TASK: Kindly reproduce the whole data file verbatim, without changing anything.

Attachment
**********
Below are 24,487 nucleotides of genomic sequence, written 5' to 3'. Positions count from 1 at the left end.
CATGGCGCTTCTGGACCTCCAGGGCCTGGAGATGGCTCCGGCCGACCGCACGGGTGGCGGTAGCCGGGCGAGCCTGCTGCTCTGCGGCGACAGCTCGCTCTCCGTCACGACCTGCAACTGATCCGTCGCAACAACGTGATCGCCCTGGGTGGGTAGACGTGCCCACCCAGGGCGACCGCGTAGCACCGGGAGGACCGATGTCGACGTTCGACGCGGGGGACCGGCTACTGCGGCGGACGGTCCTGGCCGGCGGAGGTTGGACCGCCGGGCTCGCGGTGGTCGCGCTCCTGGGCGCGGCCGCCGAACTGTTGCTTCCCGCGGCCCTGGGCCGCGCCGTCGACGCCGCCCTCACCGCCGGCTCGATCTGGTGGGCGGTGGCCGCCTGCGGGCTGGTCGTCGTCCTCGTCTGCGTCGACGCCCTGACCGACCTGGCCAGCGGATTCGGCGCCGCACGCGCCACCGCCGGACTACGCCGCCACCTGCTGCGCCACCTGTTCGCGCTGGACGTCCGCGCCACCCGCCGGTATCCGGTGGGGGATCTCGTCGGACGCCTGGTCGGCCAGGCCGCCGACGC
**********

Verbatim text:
Below are 24,487 nucleotides of genomic sequence, written 5' to 3'. Positions count from 1 at the left end.
CATGGCGCTTCTGGACCTCCAGGGCCTGGAGATGGCTCCGGCCGACCGCACGGGTGGCGGTAGCCGGGCGAGCCTGCTGCTCTGCGGCGACAGCTCGCTCTCCGTCACGACCTGCAACTGATCCGTCGCAACAACGTGATCGCCCTGGGTGGGTAGACGTGCCCACCCAGGGCGACCGCGTAGCACCGGGAGGACCGATGTCGACGTTCGACGCGGGGGACCGGCTACTGCGGCGGACGGTCCTGGCCGGCGGAGGTTGGACCGCCGGGCTCGCGGTGGTCGCGCTCCTGGGCGCGGCCGCCGAACTGTTGCTTCCCGCGGCCCTGGGCCGCGCCGTCGACGCCGCCCTCACCGCCGGCTCGATCTGGTGGGCGGTGGCCGCCTGCGGGCTGGTCGTCGTCCTCGTCTGCGTCGACGCCCTGACCGACCTGGCCAGCGGATTCGGCGCCGCACGCGCCACCGCCGGACTACGCCGCCACCTGCTGCGCCACCTGTTCGCGCTGGACGTCCGCGCCACCCGCCGGTATCCGGTGGGGGATCTCGTCGGACGCCTGGTCGGCCAGGCCGCCGACGC